“When you see THAT, the knot in your heart is destroyed,” declares Mundaka Upanishad1. What is this knot? Made of vast collection of habitual urges, which have thrived thanks to ignorance, it is no other than desire2. Natural completeness, childlike innocence, unconditional love and unhindered compassion are within us, waiting to be discovered. Thought comes along and creates the sense of incompleteness. “I am not good unless I too have a big house like that man has,” says thought, which compares and is conditioned. This movement has no objectivity and it is not based on facts. Fanciful conclusions and erroneous decisions mark this activity of thought. We must study the liberating teachings of the Upanishads and dwell on them. All unnecessary desires, which drain our energy, flee in the light of the wisdom of the Vedānta. We then desire what is truly needed. This does not mean only food and drink. We may wish to take up an enterprise, do something that helps people and alleviates their misery. We may rejoice in poetry, art or engineering; there is nothing barred from the celebration of life when Self-knowledge dawns on us. The difference is that we do not do any of these out of inner inadequacy or insecurity. We do things out of the energy of pure love. There is no attempt to build our self-worth for Self-knowledge has given us – in no uncertain terms – the feeling, “I am all right.” Rich or poor, talented or otherwise, we can have this spiritual insight that we are wonderful the way we are. Desire, jealousy, low self-esteem and countless other forms of negative energy take to their heels in the light of this quiet recognition. The joy of “being” takes precedence over the excitement of “becoming”.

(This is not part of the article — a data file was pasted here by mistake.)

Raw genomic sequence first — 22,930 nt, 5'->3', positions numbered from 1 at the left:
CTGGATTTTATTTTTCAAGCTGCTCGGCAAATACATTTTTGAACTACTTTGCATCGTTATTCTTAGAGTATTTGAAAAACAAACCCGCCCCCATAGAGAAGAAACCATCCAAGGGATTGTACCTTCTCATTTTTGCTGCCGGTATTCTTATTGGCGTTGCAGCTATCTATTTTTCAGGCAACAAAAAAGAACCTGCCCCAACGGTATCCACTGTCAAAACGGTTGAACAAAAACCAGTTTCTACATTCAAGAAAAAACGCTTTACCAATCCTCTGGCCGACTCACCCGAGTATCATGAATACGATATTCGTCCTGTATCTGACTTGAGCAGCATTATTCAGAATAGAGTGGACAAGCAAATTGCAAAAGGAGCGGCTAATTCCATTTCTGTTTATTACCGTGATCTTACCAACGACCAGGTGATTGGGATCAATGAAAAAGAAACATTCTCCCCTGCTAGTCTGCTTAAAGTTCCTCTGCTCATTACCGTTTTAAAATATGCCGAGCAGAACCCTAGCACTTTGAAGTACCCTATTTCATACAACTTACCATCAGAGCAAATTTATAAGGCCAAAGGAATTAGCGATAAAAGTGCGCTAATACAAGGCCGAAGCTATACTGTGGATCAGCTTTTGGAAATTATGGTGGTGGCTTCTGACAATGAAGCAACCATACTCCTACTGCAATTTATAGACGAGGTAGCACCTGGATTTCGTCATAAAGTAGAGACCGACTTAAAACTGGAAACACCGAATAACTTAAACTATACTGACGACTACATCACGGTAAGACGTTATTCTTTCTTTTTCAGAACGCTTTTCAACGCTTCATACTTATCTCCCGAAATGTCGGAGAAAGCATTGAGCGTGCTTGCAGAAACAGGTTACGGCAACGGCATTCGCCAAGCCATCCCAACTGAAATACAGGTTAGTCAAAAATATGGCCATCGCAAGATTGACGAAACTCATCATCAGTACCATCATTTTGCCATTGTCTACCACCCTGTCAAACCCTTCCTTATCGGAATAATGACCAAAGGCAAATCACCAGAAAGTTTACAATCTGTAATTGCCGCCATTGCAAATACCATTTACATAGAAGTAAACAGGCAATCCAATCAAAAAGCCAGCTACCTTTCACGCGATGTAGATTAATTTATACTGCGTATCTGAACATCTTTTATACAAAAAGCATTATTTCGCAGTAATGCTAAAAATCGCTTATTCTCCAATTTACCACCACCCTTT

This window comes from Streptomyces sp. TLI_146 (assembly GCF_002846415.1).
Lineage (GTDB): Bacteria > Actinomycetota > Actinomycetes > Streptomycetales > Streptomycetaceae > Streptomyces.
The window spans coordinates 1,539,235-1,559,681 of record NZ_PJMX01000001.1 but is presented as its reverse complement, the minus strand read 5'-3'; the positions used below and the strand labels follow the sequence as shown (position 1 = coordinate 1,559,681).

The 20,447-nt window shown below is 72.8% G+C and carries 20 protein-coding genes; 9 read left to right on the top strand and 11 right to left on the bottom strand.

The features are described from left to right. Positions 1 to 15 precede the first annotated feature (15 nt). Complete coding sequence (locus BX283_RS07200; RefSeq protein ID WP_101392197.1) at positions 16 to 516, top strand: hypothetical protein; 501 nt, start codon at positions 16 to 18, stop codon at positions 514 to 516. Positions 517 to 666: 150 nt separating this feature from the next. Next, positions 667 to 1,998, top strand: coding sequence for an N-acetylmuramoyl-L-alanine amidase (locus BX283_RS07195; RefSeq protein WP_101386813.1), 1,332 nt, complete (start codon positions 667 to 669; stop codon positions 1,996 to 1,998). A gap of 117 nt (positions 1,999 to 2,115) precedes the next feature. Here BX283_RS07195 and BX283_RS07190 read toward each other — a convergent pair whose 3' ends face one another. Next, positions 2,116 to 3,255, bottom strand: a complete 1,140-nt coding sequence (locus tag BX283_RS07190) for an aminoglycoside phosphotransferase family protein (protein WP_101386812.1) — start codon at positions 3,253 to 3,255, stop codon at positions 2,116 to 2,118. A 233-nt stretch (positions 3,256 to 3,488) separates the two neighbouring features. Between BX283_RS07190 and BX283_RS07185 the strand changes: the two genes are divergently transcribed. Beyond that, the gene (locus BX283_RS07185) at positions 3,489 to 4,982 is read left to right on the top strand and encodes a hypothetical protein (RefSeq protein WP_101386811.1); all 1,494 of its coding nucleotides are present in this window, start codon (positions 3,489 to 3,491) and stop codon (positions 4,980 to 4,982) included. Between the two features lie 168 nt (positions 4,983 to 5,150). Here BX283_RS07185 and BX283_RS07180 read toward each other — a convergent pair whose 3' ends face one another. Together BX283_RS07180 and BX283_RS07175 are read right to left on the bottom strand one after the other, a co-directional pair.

Swami Chidananda ~ Notes: 1 bhidyate hridaya-granthih .. tasmin drishte parāvare – Mu. Up. 2.2.8 2 avidyā-vāsanā-prachayah .. kāmah – Shankara on the mantra cited above.

November 18, 2015 Spark 16

UNDERSTANDING IS ABOVE LEARNING

"Learning may come to you by reading," Rumi observed, "but understanding comes through love." Everybody who is well-read knows the truth of this. Reading, writing and speaking have no doubt some value. They are good exercises for our mind and they provoke thinking in those who read or hear us. Hiding behind all the scholarship, however, there can be lack of understanding – of life’s realities – and this can cost dearly to anybody among us. When our learning, acquired through the study of a lot of books, blossoms into right knowledge, full understanding or ‘proper seeing (samyag-darshana),’ there is complete transformation of our being. In essence, there is no more of the ‘separate I’ in our consciousness. “The height of knowledge is when the ego-sense no more rises,” declares Viveka Choodamani1. Shri Krishna praises2this transformation in the Geeta by employing such figurative descriptions as, “the fire of knowledge burns away all actions (and their results).” This is the ultimate mystery of human life: When does verbal knowledge blossom into change of perception? The difficulty increases when we try to judge a saint. Our own concepts come in the way of assessing his (her) state of consciousness. “Know someone to be enlightened when you notice she (he) is equal to all,” said3 Sri Ramana Maharshi when he was asked on the marks of realization. The problem again is we are unable to conclude someone is equal or otherwise for there are factual factors in all relationships. You cannot be equal to all when five of your students are around you and you need someone to read a letter in Telugu; you will ask the student who knows Telugu and not any of the other four who might know Hindi, French or Spanish! Certain backgrounds, logistics or even intentions to convey a message could be behind a saint’s apparently favoring one person over another in particular circumstances. Leave the matter of judging others. How do we know if we have graduated from learning to understanding? How do we know love now drives our life and not egoism clouded by personal bias? “Love is when the self is not,” remarked J Krishnamurti. There is no other test perhaps than gentle awareness, operating in silence and illumining the darkest corners of our mind where hidden forms of the separate self might lurk! To live in true awareness and not even bother about where we have reached seems to be the wisent way.

Swami Chidananda In Himachal Pradesh

Notes: 1 aham-bhava-udaya-abhāvah bodhasya parama-avadhih – verse 425, Viveka Chudamani 2 jnānāgnih sarva-karmāni bhasmasāt kurute tathā – verse 37, chapter 4, Geeta 3 sarva-bhoota-samatvena lingena jnānam-uhyatām – verse 16, chapter 1, Ramana Geeta